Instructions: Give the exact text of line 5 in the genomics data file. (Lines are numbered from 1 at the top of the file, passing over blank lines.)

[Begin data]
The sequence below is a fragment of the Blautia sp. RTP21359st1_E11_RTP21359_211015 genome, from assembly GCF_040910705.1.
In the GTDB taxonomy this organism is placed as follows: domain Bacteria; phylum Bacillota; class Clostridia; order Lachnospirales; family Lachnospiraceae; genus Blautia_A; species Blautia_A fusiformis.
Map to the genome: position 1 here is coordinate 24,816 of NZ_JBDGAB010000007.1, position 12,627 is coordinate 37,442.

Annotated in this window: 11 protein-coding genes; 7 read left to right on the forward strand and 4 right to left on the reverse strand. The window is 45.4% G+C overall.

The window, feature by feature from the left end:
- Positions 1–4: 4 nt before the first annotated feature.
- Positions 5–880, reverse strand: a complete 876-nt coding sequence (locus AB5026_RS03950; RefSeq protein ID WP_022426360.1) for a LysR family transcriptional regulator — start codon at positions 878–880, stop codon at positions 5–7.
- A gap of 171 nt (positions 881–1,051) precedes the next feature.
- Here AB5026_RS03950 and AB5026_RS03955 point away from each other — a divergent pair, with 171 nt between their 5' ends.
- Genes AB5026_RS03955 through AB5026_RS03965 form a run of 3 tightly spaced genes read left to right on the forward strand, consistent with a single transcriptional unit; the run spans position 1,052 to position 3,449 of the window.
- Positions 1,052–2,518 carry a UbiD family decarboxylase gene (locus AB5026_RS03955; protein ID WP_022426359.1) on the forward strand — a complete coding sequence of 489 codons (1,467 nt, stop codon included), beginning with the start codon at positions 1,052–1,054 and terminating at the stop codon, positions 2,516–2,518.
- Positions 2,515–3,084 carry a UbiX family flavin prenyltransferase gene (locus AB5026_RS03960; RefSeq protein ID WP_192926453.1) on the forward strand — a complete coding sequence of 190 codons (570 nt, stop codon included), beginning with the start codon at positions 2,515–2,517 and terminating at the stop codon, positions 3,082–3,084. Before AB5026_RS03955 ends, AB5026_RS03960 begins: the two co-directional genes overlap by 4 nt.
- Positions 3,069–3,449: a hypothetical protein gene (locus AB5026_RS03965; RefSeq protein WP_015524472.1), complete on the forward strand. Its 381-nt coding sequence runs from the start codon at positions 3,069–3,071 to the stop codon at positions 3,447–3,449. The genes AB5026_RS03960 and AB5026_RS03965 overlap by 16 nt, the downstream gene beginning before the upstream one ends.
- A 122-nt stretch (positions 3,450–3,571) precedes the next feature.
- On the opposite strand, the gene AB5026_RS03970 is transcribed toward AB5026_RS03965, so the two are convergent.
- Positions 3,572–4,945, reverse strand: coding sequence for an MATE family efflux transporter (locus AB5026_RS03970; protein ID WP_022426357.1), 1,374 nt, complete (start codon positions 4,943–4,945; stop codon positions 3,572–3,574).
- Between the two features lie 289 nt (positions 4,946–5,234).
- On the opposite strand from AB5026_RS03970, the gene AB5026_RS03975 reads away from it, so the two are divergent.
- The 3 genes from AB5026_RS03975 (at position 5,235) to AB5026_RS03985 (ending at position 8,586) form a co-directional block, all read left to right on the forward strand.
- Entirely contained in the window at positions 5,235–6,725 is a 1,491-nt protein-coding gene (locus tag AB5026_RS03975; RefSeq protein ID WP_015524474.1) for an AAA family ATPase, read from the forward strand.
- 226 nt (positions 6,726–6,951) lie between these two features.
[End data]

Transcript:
The window, feature by feature from the left end: